Citi Preps for Prepaid Spinoff
A year after JPMorgan Chase announced plans to exit its corporate and public sector prepaid business, Citigroup Inc. told investors last week it’s transferring Citi Prepaid Services to Citi Holdings, where the business line will be groomed to become a freestanding entity.
“Citi Prepaid Services will operate as a standalone entity within Citi Holdings and will have more flexibility to expand its platform,” a Citi spokesperson tells Paybefore. “While in Citi Holdings, the plans are to reconstitute the business as a free-standing entity with full support across front- and back-office functions,” she says. “This includes the addition of new staff, investment in its technology platforms and the development of new product solutions.”
Citi, which is the third largest U.S. bank by assets, operates via two primary business segments: Citicorp, consists of businesses that are part of Citi’s long-term strategy and Citi Holdings, which includes businesses and portfolios of assets Citi has determined aren’t central to its core franchise, the spokesperson explains. “Many of the businesses in Citi Holdings are still good, strong franchises with important clients and so we will seek strategic alternatives for those businesses.
“Businesses that are moved in to Citi Holdings benefit from the expertise of its merger and acquisitions professionals who evaluate current Citi businesses and explore potential strategic alternatives,” she continues. “One example of a benefit from the move to Citi Holdings is that Citi Prepaid Services will become staffed appropriately to operate as a standalone business.”
Citi entered the prepaid market in 2007, when the bank acquired Conshohocken, Pa.-based Ecount, a corporate incentives pioneer. Since then, the Paybefore Award-winning platform expanded globally, providing government sector, payroll, T&E and incentive programs across 16 countries.
Not a Scale Issue
Citi did not comment on regulatory matters, but industry experts suggest corporate and public sector programs, in particular, may be struggling to keep up with rising compliance costs. Often considered a direct means to scale, corporate and public sector prepaid programs face fairly limited opportunities for fee income compared with their direct-to-consumer counterparts. And, while public sector programs may qualify for an exemption on the Durbin interchange fee caps, corporate incentive programs are subject to the debit interchange caps for banks, such as Citi, with assets over $10 billion.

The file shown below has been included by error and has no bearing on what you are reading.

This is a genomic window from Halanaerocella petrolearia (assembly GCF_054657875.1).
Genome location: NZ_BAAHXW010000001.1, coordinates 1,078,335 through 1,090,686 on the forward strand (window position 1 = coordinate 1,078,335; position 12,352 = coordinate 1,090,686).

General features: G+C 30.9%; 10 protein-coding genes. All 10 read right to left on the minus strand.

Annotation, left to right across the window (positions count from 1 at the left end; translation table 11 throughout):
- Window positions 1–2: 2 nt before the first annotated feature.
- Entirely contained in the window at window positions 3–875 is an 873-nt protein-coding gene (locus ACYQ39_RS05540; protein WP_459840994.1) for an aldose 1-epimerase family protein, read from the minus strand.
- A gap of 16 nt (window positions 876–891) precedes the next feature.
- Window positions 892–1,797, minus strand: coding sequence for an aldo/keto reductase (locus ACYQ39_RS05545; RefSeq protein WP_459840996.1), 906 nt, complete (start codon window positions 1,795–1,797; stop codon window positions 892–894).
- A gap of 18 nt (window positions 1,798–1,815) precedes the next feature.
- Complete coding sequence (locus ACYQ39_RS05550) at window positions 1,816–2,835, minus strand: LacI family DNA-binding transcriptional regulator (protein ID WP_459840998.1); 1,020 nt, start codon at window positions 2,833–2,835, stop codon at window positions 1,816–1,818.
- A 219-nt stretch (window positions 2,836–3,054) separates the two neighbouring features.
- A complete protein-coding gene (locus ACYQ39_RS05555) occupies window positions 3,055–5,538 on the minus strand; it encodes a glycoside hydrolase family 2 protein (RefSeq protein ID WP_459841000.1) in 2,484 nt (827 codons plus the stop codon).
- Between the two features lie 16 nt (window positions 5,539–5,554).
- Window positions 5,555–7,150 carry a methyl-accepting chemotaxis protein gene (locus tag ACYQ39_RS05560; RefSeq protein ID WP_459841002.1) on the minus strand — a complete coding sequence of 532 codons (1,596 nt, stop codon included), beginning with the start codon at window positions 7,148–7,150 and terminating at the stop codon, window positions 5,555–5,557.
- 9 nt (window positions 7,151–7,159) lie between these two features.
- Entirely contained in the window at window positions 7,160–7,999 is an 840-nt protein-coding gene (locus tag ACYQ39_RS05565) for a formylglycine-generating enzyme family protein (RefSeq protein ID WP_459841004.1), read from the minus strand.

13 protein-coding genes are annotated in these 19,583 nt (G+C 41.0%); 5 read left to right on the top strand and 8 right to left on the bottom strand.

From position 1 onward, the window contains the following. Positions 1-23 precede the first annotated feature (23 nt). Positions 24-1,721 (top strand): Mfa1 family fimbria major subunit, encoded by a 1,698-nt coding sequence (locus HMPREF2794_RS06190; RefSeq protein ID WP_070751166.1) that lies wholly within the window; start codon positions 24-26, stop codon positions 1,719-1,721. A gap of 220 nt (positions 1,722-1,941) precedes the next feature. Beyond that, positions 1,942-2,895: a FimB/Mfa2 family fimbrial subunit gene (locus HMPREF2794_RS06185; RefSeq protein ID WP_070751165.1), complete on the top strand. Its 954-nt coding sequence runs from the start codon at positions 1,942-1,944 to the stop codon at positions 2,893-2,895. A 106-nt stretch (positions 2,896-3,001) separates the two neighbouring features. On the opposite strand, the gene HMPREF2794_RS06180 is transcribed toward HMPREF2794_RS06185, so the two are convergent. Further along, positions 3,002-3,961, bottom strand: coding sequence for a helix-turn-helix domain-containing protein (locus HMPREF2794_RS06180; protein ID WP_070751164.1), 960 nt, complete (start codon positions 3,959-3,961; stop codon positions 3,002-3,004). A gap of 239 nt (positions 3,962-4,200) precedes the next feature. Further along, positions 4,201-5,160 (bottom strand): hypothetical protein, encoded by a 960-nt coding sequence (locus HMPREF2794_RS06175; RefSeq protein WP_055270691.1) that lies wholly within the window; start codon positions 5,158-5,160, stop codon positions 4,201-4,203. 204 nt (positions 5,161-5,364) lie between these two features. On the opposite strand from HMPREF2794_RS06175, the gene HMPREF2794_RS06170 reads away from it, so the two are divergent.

Third-party oversight continues to be a key focus for regulators, the FDIC’s latest FAQs on brokered deposits have raised some concern among prepaid issuers, and the full implications of the CFPB’s proposed prepaid rules are still being explored, but there’s little doubt that those implications will include increasing the cost and complexity of prepaid programs. (Comments are due March 23.)
“Corporate B2B and government prepaid business is not as profitable as you might think,” says Lori Breitzke, president of E&S Consulting. “B2B is lower risk but low profit per card and usually is part of a bigger play for corporate client leverage. Government programs also are low profit and take a well-oiled fraud prevention machine to be successful.”
Industry experts have been suggesting that consolidation will continue among prepaid businesses across verticals and the value chain, partly because of the natural maturation process but also because of increasing compliance costs. And, with two of the largest asset banks in the U.S. shedding their prepaid units, it’s unclear who the buyers might be.
Meanwhile, Citi says it will continue to invest in the prepaid business, growing its North American-based footprint and supporting client programs in the other regions. Management, including Managing Director Hubert J.P. Jolly, also will remain in place and the business will retain its name.
“Other businesses you may recognize as having been transferred to Citi Holdings in the past include the Smith Barney retail brokerage business and CitiFinancial. A significant piece of what was CitiFinancial still operates within Citi Holdings and has evolved into the business now known as OneMain,” the spokesperson says. “So while we have decided that Citi Prepaid Services will not stay part of Citicorp, we will continue to support clients after it becomes part of Citi Holdings.”
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